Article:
Steve – In terms of mobility, doing what you do you gives you – and many other people – tremendous flexibility in matching work with lifestyle; something that has been exacerbated by Covid, as we’ve all embraced a concept of working from home where it doesn’t really matter where that “home” is physically located. What do you think the implications of that are for how society organizes itself, and in turn how we think about our relationship to politics and how we’re governed?
Mike – Sadly, I think most people had already done this in the form of commuting from the suburbs to an office park and back, which more or less divorced work from home as part of the so-called American dream. Now that for many the commuting part doesn’t matter, aside from the people with family ties that can’t move no matter what, where to live becomes more clearly a choice that is some function of the level of interaction they want with others versus the amount of space and stuff they want to themselves. I expect with respect to politics we’ll unfortunately see greater concentrations of like-minded folks moving to be in the same areas, along with a bigger divergence culturally and politically between urban and ex-urban folks and, as always, as a function of distance from the equator.
Steve – Talk a little about the challenges of game design today? You can share as little or as much as you want about specific games you’re working on – it’s more to get a sense of the pressure in the industry to keep one step ahead. We talked a little about the idea of the in-game economy. I remember way too many years ago writing about Second Life when it started up – where are we now, along with things like crypto and NFTs, in our understanding of “virtual value”?
Mike – Ultimately, it comes down to where and how you want to spend your time and how much you’re willing to pay to enhance that experience. Think about it like this: we’ll spend ten bucks on a beer without thinking about it, fifteen if we’re at a ballgame or a concert. We’ll spend fifteen to go to a movie and another ten on concessions. Those last four or five hours in the case of a game, two or so for a concert or movie. And we’re used to paying streaming services ten to fifteen bucks a month for a subscription for probably five to ten hours of watching time a month.
On a dollars-per-hour basis, video games used to be a great deal even when you paid sixty bucks to play them if you played them for a hundred hours as many do. But they have a much more a la carte system now than even that, let alone the subscription streaming model that Apple tried and didn’t really catch on (even though I did work on one of the release games for that). Now, players have come to expect free-to-play as an option unless it’s a big budget game that’s like the equivalent of a big studio movie release.
What that means is, like social media which is itself ultimately just an online massively multiplayer video game (where you get followers, views, likes as a score), the people investing in these things need to find ways to monetize the players that are optional but desirable. Like ads in social media which need some amount of us to click through and buy stuff to make the whole system work. In the case of games and virtual value and NFTs and all of that, it translates to players wanting to play the game with the same sort of inelastic demand via network effects that social media has because it’s some combination of that fun and/or that full of their friends that they then feel ok opting into the additional purchases every so often to keep it going.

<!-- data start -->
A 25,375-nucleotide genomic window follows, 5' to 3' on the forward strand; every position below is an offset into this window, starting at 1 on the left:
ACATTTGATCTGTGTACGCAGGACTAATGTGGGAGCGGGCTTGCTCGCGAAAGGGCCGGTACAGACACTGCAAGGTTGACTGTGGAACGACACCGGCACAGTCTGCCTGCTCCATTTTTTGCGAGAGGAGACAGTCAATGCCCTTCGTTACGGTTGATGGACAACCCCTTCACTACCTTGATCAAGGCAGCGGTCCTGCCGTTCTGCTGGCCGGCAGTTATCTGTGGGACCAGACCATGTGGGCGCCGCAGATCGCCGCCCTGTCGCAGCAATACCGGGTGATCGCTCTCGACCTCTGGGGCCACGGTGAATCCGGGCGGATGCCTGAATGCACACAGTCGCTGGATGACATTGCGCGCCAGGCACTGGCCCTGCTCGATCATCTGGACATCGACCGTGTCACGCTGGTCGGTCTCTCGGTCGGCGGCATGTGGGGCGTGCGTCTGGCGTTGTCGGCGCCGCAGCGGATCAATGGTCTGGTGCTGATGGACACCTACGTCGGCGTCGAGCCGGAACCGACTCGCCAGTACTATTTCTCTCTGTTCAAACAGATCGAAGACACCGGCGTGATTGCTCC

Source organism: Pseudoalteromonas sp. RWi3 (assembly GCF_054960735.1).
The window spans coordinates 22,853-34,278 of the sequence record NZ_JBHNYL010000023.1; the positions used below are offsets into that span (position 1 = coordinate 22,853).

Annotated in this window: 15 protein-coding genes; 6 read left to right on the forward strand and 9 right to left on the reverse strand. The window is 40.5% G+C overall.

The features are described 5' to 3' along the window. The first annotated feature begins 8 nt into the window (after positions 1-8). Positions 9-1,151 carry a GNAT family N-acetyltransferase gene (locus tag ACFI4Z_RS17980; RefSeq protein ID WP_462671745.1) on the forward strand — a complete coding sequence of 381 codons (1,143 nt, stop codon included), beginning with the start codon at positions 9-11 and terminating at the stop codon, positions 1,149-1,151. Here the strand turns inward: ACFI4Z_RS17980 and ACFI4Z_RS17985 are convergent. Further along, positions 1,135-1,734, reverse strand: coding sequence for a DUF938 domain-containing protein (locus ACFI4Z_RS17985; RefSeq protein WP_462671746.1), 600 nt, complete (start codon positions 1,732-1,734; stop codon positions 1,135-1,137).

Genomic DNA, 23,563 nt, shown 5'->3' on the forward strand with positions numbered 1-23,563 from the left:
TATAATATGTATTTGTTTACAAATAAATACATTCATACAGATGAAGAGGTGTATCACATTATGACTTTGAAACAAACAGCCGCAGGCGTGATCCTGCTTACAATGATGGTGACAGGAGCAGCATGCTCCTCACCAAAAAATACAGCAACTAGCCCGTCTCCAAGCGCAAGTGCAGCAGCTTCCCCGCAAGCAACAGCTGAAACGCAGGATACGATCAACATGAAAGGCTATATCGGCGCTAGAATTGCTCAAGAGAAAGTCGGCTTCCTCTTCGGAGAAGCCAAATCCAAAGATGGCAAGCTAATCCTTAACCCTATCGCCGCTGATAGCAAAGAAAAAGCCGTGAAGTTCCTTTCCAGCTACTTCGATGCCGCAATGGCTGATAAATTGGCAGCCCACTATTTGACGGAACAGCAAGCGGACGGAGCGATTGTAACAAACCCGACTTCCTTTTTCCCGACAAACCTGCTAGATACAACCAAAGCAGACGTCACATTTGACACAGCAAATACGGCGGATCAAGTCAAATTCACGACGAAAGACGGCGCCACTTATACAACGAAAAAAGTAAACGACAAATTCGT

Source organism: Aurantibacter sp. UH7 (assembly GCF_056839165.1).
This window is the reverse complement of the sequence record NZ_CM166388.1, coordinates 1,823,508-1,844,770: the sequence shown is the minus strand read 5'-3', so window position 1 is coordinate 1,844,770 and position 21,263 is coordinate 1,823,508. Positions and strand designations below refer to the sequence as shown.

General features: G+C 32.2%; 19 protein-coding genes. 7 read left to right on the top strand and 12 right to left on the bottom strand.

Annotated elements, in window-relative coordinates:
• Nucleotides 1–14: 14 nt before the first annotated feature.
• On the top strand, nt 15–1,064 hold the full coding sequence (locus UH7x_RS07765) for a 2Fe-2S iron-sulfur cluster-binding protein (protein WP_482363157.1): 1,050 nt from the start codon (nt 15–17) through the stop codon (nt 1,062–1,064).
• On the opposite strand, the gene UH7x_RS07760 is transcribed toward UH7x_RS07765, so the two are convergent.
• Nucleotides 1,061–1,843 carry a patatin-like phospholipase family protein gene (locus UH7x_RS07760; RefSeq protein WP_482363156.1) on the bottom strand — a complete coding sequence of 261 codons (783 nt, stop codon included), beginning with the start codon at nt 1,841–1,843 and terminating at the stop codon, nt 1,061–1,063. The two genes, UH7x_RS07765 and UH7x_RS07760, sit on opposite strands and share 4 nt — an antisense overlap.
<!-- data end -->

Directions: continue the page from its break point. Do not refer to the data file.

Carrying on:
But they will only do so to the extent it enhances their actual experience and to the extent you provide them with that kind of sticky experience that will keep them and their friends coming back. The same is true for other kinds of NFTs. There has to be some value attached that translates to a better time or some kind of value, whether that’s playing a particular game in a more fun way or going backstage at a particular concert or being able to buy a presale of a new shoe drop early or whatever.
Beyond that, if you’re just in it for the scarcity value of the hedge against the system collapsing because you don’t trust the establishment, I’m not sure that’ll work much better than gold. Neither are going to do you much good when we’re fighting over water and protein and just hoping not to get violently assaulted. It’s not like we’re going to keep power and the internet going if all the wealth of all the people including the most powerful among them goes up in flames and rule of law breaks down with it.
Steve – And a similar question about popular culture and information – obviously I’m interested in what replaces newspapers as an information source, but is there scope within gaming worlds of finding a way for the “citizens” who make up that virtual community to be collectively aware of whatever they define as “news”? Or is it somewhere they go to get away from it?
Mike – Dedicated players for most individual games will aggregate in one of the major online community sites outside the game depending on the demographics. Some rely on that more than others. Some build communities around streamers. Some by sharing videos. Some by maintaining wikis or similar repositories of information.
Much like I expect will happen with people all moving to where they want to live rather than where they want to work, people will more and more spend their time online in tighter demographics, watching the same shows and playing the same games as their friends and family. At a certain point that and social media and whatever we replace the current social media with just replace(d) news.